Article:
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  • Post published:09/06/2021
  • Post last modified:09/06/2021

About seven months ago, I unplugged my Xbox One X and set it aside, replacing it with Microsoft’s powerful new Xbox Series X. As I wrote in my review for that latter console, the Series X is all about promise: Better performance, graphics, sound, and power management. But it’s also about retaining a path from the past, so it runs the same Dashboard and shell, albeit it more efficiently. And it runs the same games and apps, at least for now, until game makers move on to supporting only the latest hardware.

In the months since I wrote my review, not much has changed: I gave up on newer Call of Duty (COD) titles like Modern Warfare (2019) and Black Ops Cold War, which I find to be problematic for various reasons, and have mostly stuck with an older COD title, Black Ops 4, while experimenting with other games, including Don’t Tell Me, Resident Evil Village, DOOM Eternal, and others.

From a day-to-day perspective, it’s all very familiar. Microsoft’s newest consoles, the Series X and S, have two big advantages over their predecessors, at least when it comes to playing the existing catalog of games. They load games much more quickly, especially those that support Quick Resume, and they improve the graphics and gameplay in ways that range from subtle to profound, depending on the title.

But you get used to it. And over the several months since I moved to the Series X, I’ve wondered from time to time about comparing this experience to other consoles. The Xbox Series S, most obviously, since most of the games I play now probably don’t benefit all that much from the extra power provided by the Series X. And the Xbox One X, which is arguably optimized for 1440p graphics at 60 frames-per-second (fps), as opposed to 4K at 60 fps/120 fps.

The Xbox One X. Hm.

One of the best ways in which one can gauge the efficacy of any upgrade is to go back later and reuse the old product. So, in this case, I decided to dust off my Xbox One X, plug it into the gaming display I purchased for the Xbox Series X, and see how the experience holds up on the older console. With months of Xbox Series X experience behind me, I felt that this might be instructive.

And it was. Though it took a while.

For starters, I needed to install a 4 GB system update before I could even use the console. And when I finally booted into the perhaps overly-familiar Dashboard UI, I headed directly into My games & apps to see about updates. There were 11 waiting, mostly for apps, but also a few very large games, like Call of Duty: Modern Warfare. So I let that all happen.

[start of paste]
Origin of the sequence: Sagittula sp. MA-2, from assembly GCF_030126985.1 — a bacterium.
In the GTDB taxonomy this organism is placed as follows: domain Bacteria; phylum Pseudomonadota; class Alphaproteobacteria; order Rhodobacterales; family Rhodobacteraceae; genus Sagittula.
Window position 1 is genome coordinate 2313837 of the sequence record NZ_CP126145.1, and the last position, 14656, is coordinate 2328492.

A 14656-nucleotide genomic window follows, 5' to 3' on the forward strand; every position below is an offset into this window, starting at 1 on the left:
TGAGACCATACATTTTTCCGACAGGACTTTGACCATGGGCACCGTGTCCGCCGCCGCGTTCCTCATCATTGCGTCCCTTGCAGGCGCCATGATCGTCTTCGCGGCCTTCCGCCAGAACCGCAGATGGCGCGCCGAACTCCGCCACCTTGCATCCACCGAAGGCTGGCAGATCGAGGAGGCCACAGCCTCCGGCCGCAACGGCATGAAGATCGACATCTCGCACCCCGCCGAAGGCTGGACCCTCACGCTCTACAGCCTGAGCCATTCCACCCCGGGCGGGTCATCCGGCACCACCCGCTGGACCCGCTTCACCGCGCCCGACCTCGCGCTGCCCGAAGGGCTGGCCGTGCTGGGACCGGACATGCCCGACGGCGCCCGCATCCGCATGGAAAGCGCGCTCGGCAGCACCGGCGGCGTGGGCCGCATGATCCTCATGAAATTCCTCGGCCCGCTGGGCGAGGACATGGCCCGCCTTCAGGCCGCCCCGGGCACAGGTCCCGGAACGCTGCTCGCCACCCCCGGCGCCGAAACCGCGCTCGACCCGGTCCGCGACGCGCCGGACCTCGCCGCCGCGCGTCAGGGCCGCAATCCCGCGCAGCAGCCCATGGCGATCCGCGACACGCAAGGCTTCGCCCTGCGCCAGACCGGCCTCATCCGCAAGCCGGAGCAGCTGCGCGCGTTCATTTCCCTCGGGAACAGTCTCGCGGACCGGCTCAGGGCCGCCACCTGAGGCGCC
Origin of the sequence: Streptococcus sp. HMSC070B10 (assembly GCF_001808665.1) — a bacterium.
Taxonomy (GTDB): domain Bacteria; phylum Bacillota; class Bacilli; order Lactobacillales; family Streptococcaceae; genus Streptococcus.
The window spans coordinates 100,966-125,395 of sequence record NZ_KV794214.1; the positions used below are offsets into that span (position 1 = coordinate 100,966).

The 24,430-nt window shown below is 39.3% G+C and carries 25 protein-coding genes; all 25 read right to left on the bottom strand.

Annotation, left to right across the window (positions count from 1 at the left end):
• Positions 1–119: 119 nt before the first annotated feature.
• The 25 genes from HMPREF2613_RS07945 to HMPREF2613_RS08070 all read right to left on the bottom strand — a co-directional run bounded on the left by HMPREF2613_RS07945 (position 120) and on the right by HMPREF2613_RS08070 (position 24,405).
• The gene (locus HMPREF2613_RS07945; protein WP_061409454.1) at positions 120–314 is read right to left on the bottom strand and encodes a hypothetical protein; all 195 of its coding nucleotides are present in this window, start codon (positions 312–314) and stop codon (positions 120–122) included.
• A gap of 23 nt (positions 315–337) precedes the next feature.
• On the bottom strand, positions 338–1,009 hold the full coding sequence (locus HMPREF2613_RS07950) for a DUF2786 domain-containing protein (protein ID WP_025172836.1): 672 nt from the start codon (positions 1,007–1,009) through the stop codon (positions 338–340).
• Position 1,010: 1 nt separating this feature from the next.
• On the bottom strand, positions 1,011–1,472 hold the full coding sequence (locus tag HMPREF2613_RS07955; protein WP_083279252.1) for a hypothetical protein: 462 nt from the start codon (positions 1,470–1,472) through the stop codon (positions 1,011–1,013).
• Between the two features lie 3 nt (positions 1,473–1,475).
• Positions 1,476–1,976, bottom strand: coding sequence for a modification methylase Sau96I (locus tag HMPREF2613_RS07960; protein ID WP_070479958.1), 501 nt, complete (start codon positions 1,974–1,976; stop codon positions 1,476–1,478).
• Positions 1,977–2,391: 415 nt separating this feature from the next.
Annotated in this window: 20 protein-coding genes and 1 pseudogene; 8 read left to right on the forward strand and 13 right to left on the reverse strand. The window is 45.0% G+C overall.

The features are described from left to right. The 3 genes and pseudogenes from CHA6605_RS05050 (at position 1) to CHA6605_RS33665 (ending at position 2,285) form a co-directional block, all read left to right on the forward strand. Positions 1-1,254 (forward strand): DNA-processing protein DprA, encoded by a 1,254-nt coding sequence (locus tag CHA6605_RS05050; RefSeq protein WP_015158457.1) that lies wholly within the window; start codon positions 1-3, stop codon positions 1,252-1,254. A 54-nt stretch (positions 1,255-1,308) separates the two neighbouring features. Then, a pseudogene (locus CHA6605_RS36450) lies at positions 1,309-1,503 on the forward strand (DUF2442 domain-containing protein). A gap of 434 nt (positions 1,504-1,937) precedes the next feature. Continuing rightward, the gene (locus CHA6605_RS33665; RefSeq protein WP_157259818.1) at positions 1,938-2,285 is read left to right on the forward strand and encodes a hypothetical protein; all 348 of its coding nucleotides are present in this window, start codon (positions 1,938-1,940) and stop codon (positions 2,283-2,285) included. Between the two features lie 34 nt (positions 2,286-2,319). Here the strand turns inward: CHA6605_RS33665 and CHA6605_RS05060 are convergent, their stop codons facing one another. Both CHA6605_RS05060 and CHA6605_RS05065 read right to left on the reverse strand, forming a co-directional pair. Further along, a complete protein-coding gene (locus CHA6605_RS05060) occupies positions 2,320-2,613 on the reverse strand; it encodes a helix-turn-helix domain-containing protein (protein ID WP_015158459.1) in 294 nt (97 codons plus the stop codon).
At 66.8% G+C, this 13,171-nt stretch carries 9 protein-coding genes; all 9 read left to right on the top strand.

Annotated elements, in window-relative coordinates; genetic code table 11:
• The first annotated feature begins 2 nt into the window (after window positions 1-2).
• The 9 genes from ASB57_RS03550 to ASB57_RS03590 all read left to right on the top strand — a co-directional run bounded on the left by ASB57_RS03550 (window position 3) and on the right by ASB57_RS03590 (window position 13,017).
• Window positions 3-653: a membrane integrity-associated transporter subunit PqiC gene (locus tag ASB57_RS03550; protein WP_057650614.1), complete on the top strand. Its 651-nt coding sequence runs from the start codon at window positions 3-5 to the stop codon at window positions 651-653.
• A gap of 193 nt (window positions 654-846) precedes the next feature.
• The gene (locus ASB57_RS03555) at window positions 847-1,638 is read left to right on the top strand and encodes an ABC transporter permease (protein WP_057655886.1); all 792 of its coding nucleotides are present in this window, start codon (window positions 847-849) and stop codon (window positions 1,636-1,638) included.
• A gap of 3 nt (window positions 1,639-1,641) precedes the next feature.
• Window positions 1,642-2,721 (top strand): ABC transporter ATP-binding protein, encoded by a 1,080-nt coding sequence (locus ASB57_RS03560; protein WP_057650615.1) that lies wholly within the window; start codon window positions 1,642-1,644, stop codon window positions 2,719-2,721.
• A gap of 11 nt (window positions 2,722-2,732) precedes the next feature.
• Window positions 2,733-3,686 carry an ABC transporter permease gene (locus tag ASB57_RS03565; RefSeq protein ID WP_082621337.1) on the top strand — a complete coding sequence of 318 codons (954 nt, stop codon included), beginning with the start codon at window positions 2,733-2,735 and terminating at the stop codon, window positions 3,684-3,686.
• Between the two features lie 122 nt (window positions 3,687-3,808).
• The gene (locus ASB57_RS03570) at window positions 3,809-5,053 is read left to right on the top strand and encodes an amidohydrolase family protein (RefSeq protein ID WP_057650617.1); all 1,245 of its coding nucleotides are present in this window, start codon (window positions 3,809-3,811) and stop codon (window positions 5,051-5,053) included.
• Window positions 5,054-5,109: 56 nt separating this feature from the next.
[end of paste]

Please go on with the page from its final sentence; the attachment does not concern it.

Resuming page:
I also stuck with an older Xbox One Wireless Controller even though the newer Xbox Wireless Controllers which arrived with the Xbox Series X|S would work just fine with the older console. I wanted this comparison to be as night and day as possible.

Firing up Call of Duty: Black Ops 4, the differences were immediately obvious. The game did shift my display into HDR mode, which is great. But it also took a noticeably long time just to load and sync, and then another interminable amount of time to get past the opening credits. 9 months ago, this was the best videogame console that Microsoft had ever made.

But overall, the game, which dates back to 2018, looked basically identical to the experience on the Series X. There is perhaps less graphical detail in the map loading animations, which preview each level, and they take longer to start up. And then again in the game itself.

The controller differences are even subtler. I like the grippy texture on the newer controller’s two arms (for lack of a better term) and triggers. And the Share button, which triggers screenshots and video recordings, is likewise quite useful. But my previous-generation controller worked just fine, thank you very much.

What this all adds up to, for this one game, is a very subtle advantage on a console that would set you back $500 assuming, of course, that you could even buy one in the first place: The Xbox Series X|S, like Sony’s PlayStation 5, remains very hard to find here in mid-2021. And the console makers have warned that supply shortages will continue for quite some time going forward.

One difference is quite noticeable: Where the Xbox Series X performs its work silently all day long if needed, the Xbox One X fires up a loud fan noise the minute you jump into a game, and then that noise continues unabated until you’re done playing. I guess it doesn’t matter if this welcome improvement is due to the form factor change—the Xbox One X is a standard pizza-box console shape with little room for cooling—or architectural improvements. Or both. But it’s real.

What I’m left with here is what I started with when I reviewed the Xbox Series X last November. The advantages of this console today are real but remain relatively minor while we wait for a coming generation of games that really takes advantage of the newer hardware. The basic overall experience, however, is slower but it’s otherwise nearly identical to that of the Xbox One X. At least with older games, though the differences will grow greater if you’re still using an Xbox One S or OG Xbox One.

In one sense, I suppose the ongoing console shortage has its silver lining. Your inability to get a new Xbox Series X or S might seem problematic. And I realize there are those who need a new console, perhaps because their current Xbox is quite out-of-date or even broken. But you’re probably better off waiting in most cases anyway.

Tagged with Xbox One X

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